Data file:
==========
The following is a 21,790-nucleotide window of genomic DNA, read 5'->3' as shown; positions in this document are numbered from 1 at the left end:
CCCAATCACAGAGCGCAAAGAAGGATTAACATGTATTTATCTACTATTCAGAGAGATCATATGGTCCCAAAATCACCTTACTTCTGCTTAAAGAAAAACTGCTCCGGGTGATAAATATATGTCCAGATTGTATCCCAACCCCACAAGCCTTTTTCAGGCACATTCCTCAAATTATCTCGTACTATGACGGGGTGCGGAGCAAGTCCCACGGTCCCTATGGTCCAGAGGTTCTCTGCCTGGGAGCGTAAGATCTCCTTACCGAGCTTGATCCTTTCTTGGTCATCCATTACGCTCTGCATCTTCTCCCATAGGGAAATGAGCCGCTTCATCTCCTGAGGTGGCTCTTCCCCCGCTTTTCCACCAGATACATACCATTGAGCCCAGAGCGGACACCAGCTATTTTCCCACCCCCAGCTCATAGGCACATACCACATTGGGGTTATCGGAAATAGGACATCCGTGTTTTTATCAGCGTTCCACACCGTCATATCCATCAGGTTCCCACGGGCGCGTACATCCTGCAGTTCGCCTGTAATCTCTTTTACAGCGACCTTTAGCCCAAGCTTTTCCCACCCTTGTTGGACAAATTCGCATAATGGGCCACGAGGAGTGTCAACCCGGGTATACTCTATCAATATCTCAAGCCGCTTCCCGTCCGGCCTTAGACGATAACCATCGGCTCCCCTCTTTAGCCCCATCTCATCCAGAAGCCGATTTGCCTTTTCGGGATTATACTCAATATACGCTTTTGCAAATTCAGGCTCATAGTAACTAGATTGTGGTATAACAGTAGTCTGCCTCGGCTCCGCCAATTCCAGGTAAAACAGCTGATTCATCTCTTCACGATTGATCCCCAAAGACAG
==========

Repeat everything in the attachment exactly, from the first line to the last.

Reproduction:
The following is a 21,790-nucleotide window of genomic DNA, read 5'->3' as shown; positions in this document are numbered from 1 at the left end:
CCCAATCACAGAGCGCAAAGAAGGATTAACATGTATTTATCTACTATTCAGAGAGATCATATGGTCCCAAAATCACCTTACTTCTGCTTAAAGAAAAACTGCTCCGGGTGATAAATATATGTCCAGATTGTATCCCAACCCCACAAGCCTTTTTCAGGCACATTCCTCAAATTATCTCGTACTATGACGGGGTGCGGAGCAAGTCCCACGGTCCCTATGGTCCAGAGGTTCTCTGCCTGGGAGCGTAAGATCTCCTTACCGAGCTTGATCCTTTCTTGGTCATCCATTACGCTCTGCATCTTCTCCCATAGGGAAATGAGCCGCTTCATCTCCTGAGGTGGCTCTTCCCCCGCTTTTCCACCAGATACATACCATTGAGCCCAGAGCGGACACCAGCTATTTTCCCACCCCCAGCTCATAGGCACATACCACATTGGGGTTATCGGAAATAGGACATCCGTGTTTTTATCAGCGTTCCACACCGTCATATCCATCAGGTTCCCACGGGCGCGTACATCCTGCAGTTCGCCTGTAATCTCTTTTACAGCGACCTTTAGCCCAAGCTTTTCCCACCCTTGTTGGACAAATTCGCATAATGGGCCACGAGGAGTGTCAACCCGGGTATACTCTATCAATATCTCAAGCCGCTTCCCGTCCGGCCTTAGACGATAACCATCGGCTCCCCTCTTTAGCCCCATCTCATCCAGAAGCCGATTTGCCTTTTCGGGATTATACTCAATATACGCTTTTGCAAATTCAGGCTCATAGTAACTAGATTGTGGTATAACAGTAGTCTGCCTCGGCTCCGCCAATTCCAGGTAAAACAGCTGATTCATCTCTTCACGATTGATCCCCAAAGACAG